With your LinkedIn profile up to date and a customized URL, you're ready to move forward to optimize your LinkedIn activities. First, consider your first-degree connections, meaning the individuals that you are personally connected to at present. While these people are important to you in some way, you want to ensure you've reviewed their connections as well. Consider the power of the connections you have multiplied by the connections each of these people have and so on. In viewing the connections of each of your first-degree connections, you have the opportunity to request an introduction to those you'd like to know better and see what professional groups they are a part of. This information allows you to better understand what others in your field or your desired field are involved with and how that can benefit you.
While Twitter may well be the last place you'd look when you're in the midst of a job search, chances are you haven't considered the power of your own network when you're looking for a job. Remember, it's often not what you know, but rather whom you know when you land an interview. The more people you know in the industry you wish to enter or move forward in, the better your chances for connecting for a job. If you use Twitter more on a personal basis, let's consider how this platform can advance your goals professionally.
Since Twitter is an open network, Grant and Foote note that it's easy to reach out to anyone. You can follow anyone you choose and have no obligation to follow anyone that's following you. The real benefit might be that you can send tweets to anyone, whether you're connected or not. Recruiters also use Twitter to find new talent since it provides access to a wide pool of potential candidates.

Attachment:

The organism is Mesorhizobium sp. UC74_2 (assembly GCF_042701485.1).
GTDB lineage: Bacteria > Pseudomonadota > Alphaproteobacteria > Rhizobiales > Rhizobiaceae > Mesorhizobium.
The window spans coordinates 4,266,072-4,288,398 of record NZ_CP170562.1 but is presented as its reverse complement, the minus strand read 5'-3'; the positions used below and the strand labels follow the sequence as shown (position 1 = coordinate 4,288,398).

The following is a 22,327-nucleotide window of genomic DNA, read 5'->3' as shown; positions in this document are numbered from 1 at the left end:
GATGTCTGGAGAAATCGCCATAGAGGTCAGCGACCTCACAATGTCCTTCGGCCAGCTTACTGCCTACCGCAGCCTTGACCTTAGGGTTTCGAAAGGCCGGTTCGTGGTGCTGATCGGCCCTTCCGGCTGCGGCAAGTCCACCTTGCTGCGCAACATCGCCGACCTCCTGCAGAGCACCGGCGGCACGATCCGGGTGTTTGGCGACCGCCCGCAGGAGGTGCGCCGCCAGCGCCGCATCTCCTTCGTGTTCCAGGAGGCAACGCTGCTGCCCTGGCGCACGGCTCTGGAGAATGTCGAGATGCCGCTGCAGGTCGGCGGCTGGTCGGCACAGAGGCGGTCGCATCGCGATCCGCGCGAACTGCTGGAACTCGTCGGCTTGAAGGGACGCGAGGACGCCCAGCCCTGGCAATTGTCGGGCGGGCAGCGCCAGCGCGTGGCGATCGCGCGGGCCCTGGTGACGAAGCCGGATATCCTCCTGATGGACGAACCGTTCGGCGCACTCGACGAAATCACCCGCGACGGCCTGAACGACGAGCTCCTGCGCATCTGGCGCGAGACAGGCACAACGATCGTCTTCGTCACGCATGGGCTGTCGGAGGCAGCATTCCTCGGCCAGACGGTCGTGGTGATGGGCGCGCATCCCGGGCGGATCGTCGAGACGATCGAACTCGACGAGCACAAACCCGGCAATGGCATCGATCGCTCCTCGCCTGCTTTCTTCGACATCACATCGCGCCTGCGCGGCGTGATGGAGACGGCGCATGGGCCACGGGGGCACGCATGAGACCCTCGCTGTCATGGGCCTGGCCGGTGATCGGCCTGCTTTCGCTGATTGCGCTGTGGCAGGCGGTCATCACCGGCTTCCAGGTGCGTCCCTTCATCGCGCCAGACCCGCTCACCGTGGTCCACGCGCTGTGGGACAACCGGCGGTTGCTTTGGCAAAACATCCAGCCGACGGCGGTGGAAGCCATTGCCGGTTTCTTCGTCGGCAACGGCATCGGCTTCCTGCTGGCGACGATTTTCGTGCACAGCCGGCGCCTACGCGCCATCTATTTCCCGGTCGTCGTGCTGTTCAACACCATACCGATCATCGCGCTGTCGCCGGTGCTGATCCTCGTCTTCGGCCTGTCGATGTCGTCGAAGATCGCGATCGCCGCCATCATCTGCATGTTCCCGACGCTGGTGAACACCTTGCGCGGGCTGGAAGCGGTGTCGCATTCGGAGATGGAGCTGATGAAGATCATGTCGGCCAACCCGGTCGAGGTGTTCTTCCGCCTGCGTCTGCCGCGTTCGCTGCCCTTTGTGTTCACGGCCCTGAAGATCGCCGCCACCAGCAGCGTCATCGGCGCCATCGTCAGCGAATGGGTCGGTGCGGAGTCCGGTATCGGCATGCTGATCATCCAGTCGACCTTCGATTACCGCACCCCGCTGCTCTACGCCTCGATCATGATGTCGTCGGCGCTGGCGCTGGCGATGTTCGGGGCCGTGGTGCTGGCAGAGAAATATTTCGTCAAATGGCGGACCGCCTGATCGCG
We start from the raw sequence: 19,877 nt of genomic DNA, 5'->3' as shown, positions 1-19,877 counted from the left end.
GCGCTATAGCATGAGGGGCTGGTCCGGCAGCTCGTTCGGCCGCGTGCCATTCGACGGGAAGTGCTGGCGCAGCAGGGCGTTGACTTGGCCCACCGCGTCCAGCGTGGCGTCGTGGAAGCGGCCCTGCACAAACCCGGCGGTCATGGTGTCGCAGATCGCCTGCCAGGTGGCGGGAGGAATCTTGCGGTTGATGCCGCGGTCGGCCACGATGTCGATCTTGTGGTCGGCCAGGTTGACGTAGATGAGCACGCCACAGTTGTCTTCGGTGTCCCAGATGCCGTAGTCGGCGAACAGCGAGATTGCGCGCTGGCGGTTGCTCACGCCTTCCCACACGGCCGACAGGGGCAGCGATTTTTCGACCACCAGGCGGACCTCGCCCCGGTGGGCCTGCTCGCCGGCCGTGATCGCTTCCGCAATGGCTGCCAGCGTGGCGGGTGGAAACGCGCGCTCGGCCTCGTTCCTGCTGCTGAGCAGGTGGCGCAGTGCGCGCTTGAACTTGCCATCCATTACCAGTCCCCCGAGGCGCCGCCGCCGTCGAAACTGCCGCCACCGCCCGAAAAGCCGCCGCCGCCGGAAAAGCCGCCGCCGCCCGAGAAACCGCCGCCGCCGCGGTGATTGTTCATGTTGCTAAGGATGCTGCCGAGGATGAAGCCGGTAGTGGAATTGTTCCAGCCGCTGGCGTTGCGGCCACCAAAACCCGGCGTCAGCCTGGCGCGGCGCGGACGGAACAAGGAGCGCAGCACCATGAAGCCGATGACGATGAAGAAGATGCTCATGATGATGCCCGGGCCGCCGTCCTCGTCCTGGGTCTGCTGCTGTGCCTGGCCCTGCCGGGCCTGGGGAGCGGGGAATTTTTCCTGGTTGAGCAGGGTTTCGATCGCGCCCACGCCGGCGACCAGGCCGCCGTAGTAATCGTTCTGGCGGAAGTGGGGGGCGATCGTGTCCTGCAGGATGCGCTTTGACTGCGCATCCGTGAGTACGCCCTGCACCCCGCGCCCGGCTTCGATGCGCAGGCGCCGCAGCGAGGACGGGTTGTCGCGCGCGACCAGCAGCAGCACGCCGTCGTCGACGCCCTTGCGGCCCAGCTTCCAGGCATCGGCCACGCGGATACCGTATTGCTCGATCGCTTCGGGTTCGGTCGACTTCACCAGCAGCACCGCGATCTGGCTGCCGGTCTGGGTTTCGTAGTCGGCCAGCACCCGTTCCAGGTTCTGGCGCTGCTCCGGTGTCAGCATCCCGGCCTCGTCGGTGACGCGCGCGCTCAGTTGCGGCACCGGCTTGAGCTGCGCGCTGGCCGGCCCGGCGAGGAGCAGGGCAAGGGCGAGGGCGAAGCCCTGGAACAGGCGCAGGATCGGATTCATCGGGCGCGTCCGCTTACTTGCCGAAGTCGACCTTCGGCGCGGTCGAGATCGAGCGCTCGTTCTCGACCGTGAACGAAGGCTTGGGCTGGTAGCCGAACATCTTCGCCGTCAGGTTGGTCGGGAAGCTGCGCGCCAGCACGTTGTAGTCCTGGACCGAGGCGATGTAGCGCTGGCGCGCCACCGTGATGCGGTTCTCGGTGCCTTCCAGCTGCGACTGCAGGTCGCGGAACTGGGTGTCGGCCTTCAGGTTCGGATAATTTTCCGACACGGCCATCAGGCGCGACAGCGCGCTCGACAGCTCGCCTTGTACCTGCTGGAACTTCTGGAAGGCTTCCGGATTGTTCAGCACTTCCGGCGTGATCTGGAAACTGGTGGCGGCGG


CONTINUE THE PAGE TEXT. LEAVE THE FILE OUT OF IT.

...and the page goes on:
Before you get started, it's important to assess your own comfort level and experience with Twitter. For instance, do you have an account yet and, if so, are you using it regularly? Even if you do, do you feel you're particularly adept with its use? Whether you're just starting out or fairly active, Grant and Foote offer these suggestions to help you build your network and find career opportunities:
Now, think about your own Twitter profile. If someone checks out your profile, will they know you're on the lookout for new opportunities? Consider providing a link to your own website or LinkedIn page in your profile. You can also pin a permanent tweet to the top of your own Twitter feed with a link to your LinkedIn page and what your goal is, such as "linkedin.com/in/yourname I'm a MarComm professional seeking new opps in NYC area #Marketing #Comm #NYC." By pinning this tweet to the top of your page, it's the first thing visitors will notice in your feed. Speaking of profiles, you may notice a big difference in how people brand themselves on Twitter and LinkedIn, with a larger focus on casual communication and profile information on the former. While the two profiles should align, Twitter profiles often feel a bit more welcoming and informal.
Once your profile is good to go, it's time to start interacting with others in a way that can benefit your career goals.
Remember that Twitter is a great place to promote your personal brand. Ensure you present yourself professionally in all interactions. Keep in mind that any relationship on professional networking sites should develop in the same manner that a face-to-face relationship does. You wouldn't ask a new acquaintance for a favor immediately so don't do it online. Allow a mutually beneficial relationship to build and be respectful of the parameters. In time, you may find yourself well connected to a far wider network and can allow these connections to expand into LinkedIn as well.
Once you've established rapport, there are opportunities to bring these relationships beyond the virtual world, too. If you're not actively engaged on LinkedIn and Twitter in broadening your professional network, consider the possibilities available to you when you begin. The next relationship you build may be the one that allows you to find the career success you've been working so hard to achieve.